Philadelphia and Los Angeles police unions joined a call started by their New York City counterparts to boycott the films of Quentin Tarantino for allegedly anti-cop comments he recently made.
The director of "Pulp Fiction" and "Django Unchained" came under fire after speaking Saturday at a Rise Up October demonstration in Manhattan against police brutality.
"When I see murders, I do not stand by," Tarantino said. "I have to call a murder a murder, and I have to call the murderers the murderers."
The Los Angeles Police Protective League on Tuesday and the Philadelphia Fraternal Order of Police on Wednesday released statements criticizing Tarantino's remarks and called for a boycott of his films. The Patrolmen Benevolent's Association, a union representing New York City police, announced its boycott on Sunday.
"Tarantino has shown through his actions that he is anti-police," said John McNesby, president of the Philadelphia union, in a statement. "Mr. Tarantino has made a good living through his films, projecting into society at large violence and respect for criminals; he it turns out also hates cops."
The Philly union's board of directors voted unanimously to boycott Tarantino's work, McNesby said. Tarantino's next movie, "The Hateful Eight," is scheduled for release on Christmas Day.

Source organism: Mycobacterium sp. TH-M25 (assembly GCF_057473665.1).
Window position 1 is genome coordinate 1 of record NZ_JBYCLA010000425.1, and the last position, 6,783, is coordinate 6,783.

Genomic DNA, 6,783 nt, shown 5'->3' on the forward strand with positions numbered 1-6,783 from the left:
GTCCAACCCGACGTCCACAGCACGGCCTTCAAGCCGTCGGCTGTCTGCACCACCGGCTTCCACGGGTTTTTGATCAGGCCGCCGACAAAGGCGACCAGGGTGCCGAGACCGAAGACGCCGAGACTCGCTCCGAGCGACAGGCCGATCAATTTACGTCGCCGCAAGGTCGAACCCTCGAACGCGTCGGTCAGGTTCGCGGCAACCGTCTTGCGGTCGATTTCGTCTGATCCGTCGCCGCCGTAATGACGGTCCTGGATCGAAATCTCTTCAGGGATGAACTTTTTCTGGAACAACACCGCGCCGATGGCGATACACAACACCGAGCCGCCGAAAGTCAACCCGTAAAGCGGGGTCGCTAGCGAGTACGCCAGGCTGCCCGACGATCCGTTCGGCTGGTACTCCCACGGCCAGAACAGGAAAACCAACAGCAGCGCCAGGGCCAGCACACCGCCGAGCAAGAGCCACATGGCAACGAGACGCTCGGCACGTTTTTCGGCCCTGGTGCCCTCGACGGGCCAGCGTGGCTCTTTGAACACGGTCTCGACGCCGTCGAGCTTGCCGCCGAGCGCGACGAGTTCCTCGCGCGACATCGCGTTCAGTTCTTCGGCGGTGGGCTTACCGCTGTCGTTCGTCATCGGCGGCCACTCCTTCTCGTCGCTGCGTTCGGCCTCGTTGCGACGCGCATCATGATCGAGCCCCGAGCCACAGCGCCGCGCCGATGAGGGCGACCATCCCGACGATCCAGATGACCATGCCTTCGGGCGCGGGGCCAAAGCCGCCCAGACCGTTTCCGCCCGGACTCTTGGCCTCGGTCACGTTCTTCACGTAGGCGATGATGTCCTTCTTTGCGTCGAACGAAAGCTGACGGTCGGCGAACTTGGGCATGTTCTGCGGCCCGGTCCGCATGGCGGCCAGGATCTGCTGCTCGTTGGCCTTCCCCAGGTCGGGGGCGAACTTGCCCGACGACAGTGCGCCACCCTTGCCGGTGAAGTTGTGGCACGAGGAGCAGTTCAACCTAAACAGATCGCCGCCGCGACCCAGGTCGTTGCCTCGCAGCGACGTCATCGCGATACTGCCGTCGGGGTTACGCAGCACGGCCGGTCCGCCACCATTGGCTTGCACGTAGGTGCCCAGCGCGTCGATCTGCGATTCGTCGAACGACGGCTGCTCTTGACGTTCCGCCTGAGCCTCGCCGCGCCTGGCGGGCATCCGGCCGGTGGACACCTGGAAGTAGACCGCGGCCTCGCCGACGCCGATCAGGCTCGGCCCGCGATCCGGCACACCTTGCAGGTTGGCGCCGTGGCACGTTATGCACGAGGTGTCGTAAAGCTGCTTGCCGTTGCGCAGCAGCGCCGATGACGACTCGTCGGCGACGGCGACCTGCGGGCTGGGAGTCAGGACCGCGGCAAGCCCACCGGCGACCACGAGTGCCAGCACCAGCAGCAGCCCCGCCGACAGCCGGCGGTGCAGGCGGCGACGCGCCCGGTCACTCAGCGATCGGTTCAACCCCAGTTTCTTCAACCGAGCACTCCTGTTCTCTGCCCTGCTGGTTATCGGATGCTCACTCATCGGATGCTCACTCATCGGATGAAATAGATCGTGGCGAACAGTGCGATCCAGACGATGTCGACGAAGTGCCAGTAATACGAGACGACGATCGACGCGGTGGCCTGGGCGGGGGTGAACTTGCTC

The union officials considered the timing of Tarantino's remarks to be insensitive. He spoke at the rally days after NYPD Officer Randolph Holder, 33, was fatally shot on duty in Manhattan's East Harlem neighborhood.
"We fully support constructive dialogue about how police interact with citizens. But there is no place for inflammatory rhetoric that makes police officers even bigger targets than we already are," said Craig Lally, president of the Los Angeles Police Protective League. "We fully support this boycott of Quentin Tarantino films. Hateful rhetoric dehumanizes police and encourages attacks on us. And questioning everything we do threatens public safety by discouraging officers from putting themselves in positions where their legitimate actions could be falsely portrayed as thuggery.”
Attempts to reach Tarantino through his agent were unsuccessful.